When it comes to programming, no one knows everything. The one thing many programmers get stuck on these days is the one thing determining the future of computing: the cloud.

The sixth episode of “Silicon Valley,” “Third Party Insourcing,” picks up with Richard stuck on Pied Piper’s cloud deployment with only a week left before TechCrunch Disrupt.

“I’m a good programmer. It’s the only thing I am good at,” he says. “I learned Ruby on Rails over a weekend when I was 17. I should be able to learn cloud. I have to.”

But instead, Pied Piper turns to a legendary Black Hat hacker, known as “The Carver,” who took down the entire Bank of America system. It turns out that he’s a cocky teenager named Kevin (Austin Abrams). Pied Piper pays Kevin US$20,000 to build their entire cloud architecture, and the kid says he can do it in two days as long as he’s stocked with Mello Yello soda, Oreos and Adderall.

Kevin’s presence, on top of making Richard feel inadequate about his coding skills, warps his self-esteem back to grade school. Kevin makes fun of Richard for pressing his lips so close together when he’s not talking, which results in one of Thomas Middleditch’s best bits of physical comedy to date as he tries to figure out what to do with his lips.

All the while, Richard is taking a crash course in cloud computing from a kid half his age (26 is old in “Silicon Valley” years), learning how to build indexes on the fly and store key values. Only on a show like this could a cloud infrastructure migration be a main storyline. “Silicon Valley” continues its trend of making sure the programmer audience gets its fair share of inside humor.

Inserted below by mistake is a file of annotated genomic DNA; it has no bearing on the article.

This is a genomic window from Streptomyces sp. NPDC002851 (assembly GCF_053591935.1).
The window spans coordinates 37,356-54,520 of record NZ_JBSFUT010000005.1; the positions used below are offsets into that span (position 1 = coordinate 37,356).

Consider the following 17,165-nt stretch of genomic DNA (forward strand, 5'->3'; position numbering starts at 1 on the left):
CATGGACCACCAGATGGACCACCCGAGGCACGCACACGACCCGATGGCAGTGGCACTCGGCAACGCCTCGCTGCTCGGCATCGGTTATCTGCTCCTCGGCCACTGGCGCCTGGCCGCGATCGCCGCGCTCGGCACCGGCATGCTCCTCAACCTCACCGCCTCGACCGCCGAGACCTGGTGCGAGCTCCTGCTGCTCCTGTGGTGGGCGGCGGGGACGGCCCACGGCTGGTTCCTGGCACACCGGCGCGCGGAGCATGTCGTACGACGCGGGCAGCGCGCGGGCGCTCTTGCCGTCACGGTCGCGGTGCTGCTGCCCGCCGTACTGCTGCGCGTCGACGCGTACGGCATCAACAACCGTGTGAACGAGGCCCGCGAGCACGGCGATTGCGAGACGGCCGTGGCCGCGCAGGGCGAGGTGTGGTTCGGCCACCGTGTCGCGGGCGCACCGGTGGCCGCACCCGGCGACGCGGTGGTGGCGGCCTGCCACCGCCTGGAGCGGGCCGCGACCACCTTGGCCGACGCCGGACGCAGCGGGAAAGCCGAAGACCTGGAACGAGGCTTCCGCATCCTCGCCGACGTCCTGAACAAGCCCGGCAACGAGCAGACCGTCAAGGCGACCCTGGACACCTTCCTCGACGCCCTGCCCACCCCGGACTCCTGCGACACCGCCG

(Related: Previously on “Silicon Valley”)

Though of course when Richard lets his guard down and asks for Kevin’s help replicating data in the persistence layer, everything goes to hell. Kevin has a breakdown and carves up Pied Piper’s entire codebase, revealing he did the same thing to Bank of America when he was consulting there, not hacking into the bank.

They start fixing the code line by line, but when Kevin hits an Adderall crash, Richard takes another trip back to grade school when he’s forced to ask some neighborhood kids on bikes if he can buy some. One of them slaps Richard in the face and bullies him until he runs away crying. It was a scene straight out of third grade recess.#!Then, something epic happened. Erlich finds Richard crying and storms back out into the street in a rage. Credit to T.J. Miller for making a completely reprehensible act absolutely hilarious, but Erlich slaps the smug kid back in his own face, throws his bike over a hedge and threatens him into running to get some Adderall for Kevin. It was straight up bonkers. There’s no other word to describe that scene.

With the code fixed and the cloud deployed, Richard and Kevin both agree to pretend this never happened—but “The Carver” still gets his 20 Gs before his mom picks him up.